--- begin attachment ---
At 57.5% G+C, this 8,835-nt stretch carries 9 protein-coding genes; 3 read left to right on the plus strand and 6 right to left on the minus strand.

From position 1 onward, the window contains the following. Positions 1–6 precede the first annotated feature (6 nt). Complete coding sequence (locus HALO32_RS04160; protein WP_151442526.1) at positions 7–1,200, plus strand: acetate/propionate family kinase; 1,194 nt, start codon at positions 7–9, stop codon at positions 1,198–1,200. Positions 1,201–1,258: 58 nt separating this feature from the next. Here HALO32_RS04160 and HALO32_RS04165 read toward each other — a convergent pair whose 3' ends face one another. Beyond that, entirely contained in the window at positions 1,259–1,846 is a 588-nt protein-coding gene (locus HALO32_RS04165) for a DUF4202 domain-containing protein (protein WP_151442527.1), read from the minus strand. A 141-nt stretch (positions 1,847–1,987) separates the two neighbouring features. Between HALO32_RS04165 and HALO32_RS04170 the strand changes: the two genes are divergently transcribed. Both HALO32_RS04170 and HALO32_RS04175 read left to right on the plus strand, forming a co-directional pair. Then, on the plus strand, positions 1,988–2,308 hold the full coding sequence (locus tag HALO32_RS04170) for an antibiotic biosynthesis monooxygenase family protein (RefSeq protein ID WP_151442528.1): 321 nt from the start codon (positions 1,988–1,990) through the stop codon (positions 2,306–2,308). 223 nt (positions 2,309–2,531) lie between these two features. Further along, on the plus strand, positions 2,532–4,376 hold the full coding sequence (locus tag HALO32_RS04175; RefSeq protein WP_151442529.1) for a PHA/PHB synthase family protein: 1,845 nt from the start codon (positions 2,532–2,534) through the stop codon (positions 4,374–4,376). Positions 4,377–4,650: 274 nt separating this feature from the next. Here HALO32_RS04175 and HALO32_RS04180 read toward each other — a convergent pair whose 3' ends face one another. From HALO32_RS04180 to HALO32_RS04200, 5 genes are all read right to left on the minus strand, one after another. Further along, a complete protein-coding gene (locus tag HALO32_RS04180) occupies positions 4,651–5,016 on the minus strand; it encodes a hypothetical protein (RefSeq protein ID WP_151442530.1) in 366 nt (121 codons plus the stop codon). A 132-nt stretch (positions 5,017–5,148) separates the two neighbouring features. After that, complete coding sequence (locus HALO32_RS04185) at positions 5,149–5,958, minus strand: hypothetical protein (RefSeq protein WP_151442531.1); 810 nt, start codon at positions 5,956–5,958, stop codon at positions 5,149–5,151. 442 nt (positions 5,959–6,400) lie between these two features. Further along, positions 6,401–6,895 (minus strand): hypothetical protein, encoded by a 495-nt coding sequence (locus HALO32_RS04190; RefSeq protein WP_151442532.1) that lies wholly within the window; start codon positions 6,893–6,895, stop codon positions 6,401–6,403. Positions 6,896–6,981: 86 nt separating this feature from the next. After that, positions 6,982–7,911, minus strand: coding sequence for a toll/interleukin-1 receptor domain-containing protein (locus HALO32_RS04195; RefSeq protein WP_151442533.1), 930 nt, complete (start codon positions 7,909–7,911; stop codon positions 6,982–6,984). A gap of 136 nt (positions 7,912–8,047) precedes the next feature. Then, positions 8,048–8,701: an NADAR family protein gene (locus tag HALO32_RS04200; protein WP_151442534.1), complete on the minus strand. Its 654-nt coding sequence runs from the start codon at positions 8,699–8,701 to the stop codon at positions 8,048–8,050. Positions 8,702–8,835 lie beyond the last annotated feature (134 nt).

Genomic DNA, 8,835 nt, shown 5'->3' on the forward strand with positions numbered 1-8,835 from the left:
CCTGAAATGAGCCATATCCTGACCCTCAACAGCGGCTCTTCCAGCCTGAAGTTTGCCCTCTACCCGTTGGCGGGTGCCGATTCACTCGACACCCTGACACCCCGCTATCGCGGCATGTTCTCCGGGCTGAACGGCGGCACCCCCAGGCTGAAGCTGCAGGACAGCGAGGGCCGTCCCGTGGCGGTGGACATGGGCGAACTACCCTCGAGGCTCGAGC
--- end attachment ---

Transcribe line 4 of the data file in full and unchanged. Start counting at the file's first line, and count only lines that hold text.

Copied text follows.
CCTGAAATGAGCCATATCCTGACCCTCAACAGCGGCTCTTCCAGCCTGAAGTTTGCCCTCTACCCGTTGGCGGGTGCCGATTCACTCGACACCCTGACACCCCGCTATCGCGGCATGTTCTCCGGGCTGAACGGCGGCACCCCCAGGCTGAAGCTGCAGGACAGCGAGGGCCGTCCCGTGGCGGTGGACATGGGCGAACTACCCTCGAGGCTCGAGC